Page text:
To Josh’s great credit, he has embraced his introduction to the faith with enthusiasm. None of us were raised Catholic. We came to our faith as adults. Josh will be the first in our family to discover Jesus as a child, free of the cynicism and doubt that trip up most adults. He’ll discover Jesus with that childlike faith that Christ talks about in the Book of Mark. What a blessing it is, to be wide-eyed and wondrous about our faith! And what a responsibility for the adults who have been tasked to teach it to him! For instance, how do we tell the Easter story to Josh, in a way that is faithful to its message yet relatable to child’s view of the world?
For a two year old, life is fairly simple – there are good guys, and there are bad guys. And in his small circle, he identifies us as belonging to one tribe or the other. There are no grey areas (“Why did Peter say he didn’t know Jesus? Aren’t they friends?”), no existential crises (“Why did Judas throw away the money after he gave Jesus to the bad guys”). Jesus said so himself, “Let the little children come to me, and do not hinder them, for the kingdom of God belongs to such as these. Truly I tell you, anyone who will not receive the kingdom of God like a little child will never enter it” (Mark 10:14-15). So how do we view the Passion story with child-like eyes? 
The crux of Christ’s Passion is that God loved us so much, He sent Jesus, His Son, to show us how to live as good people, and to die for us so that we could join Him in Heaven. Simple enough? Not so much!
 
“If he was a good man, why did Jesus have to die?” my nephew will inevitably ask. How does one talk about God’s divine love in a way that a two-year-old can understand? The consequences of sin are death and separation from God. But did Jesus have to endure such cruelty, and die betrayed and alone, so that we could join him in heaven? Were we really worth it? How do we explain ‘unworthiness’ to Josh?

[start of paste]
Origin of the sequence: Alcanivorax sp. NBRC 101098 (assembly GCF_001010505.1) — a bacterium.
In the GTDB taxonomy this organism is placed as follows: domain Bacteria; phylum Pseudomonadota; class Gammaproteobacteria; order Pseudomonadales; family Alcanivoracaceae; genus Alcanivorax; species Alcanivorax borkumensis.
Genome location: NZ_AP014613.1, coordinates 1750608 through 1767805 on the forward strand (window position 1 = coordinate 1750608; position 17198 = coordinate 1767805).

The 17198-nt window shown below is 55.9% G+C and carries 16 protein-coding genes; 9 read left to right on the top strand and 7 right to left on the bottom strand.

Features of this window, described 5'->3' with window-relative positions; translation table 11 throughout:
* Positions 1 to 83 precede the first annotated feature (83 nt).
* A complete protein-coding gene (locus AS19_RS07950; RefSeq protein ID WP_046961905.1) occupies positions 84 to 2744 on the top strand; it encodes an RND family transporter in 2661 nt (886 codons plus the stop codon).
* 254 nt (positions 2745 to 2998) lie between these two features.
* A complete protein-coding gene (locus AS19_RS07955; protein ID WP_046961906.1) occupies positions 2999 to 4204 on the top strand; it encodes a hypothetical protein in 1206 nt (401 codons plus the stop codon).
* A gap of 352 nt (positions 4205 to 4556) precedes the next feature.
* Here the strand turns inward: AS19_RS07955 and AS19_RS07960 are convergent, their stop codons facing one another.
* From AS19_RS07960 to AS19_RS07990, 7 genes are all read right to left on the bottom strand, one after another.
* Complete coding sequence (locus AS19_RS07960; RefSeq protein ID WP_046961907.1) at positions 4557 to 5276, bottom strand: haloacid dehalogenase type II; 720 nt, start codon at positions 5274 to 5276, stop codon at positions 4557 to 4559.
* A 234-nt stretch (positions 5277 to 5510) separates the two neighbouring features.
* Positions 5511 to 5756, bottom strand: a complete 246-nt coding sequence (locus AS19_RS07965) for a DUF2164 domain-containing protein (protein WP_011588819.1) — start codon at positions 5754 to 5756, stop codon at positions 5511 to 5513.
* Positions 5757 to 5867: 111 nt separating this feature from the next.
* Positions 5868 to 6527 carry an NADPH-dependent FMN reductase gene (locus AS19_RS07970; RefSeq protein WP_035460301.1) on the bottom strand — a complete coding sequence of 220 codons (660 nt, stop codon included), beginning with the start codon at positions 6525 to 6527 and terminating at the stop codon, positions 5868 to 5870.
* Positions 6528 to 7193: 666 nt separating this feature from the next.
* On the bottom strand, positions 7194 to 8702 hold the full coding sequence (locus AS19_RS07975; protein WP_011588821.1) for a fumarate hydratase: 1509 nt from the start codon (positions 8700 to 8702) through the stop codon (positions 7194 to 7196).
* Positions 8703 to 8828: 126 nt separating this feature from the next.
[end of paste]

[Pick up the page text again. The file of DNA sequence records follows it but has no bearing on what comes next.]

“Why didn’t God save Jesus from the bad guys? Doesn’t God love him?!!?”, another difficult question. God gave Jesus a role to fulfill, and because he was a good and faithful man, Jesus fulfilled it. God lets us choose, but if we love God, we have to respect what He wants from us. Would a two-year-old understand the concept of sacrifice and suffering? And on that scale? Do I understand it even?
“Does that mean that if I do something wrong, all I have to do is say I’m sorry to God and I can go to heaven?!” – undoubtedly the next zinger that comes my way. And that’s exactly the mystery of it. God embraced us as His own, despite our failures. God believed that we could be redeemed, despite ourselves. Jesus believed that we were worth redeeming, that we were worth dying for, even when we behaved so poorly towards him. How do we do justice to this grace, this love? How do we tell this story so we don’t edit out the scale of Jesus’ sacrifice?
Josh’s intrepid tracks into the kingdom of God have allowed us as a family to re-examine our faith. No question is unworthy here. His mother thinks Josh “will freak out” if he finds out that Jesus was nailed to a cross. I don’t blame him, it’s hard for us even as adults. Seen through the eyes of a two-year-old, the injustice that Jesus endured so we could have a relationship with God is beyond anything we can grasp. And that’s ok, we don’t have to grasp it, or have to wrap our heads around it. That’s part of the mystery of our faith. Not everything can be known. We can accept it as something we will never understand and hold on to the things that we can grasp. We can try to be the best versions of ourselves, so that he wouldn’t have died in vain. We can celebrate the love that God had for us. We can remember that our lives are worth something. We can rejoice that Jesus overcame Death and arose again, just as we will when we join him in the everlasting.
(Today’s Oxygen by Sharon Soo)
Prayer: We pray for the ability to see our faith with the eyes of a child, and to accept the things we don’t understand with humility and grace. 
 
Thanksgiving: We give thanks for the children in our lives who remind us that we don’t have all the answers, even when we think that we do.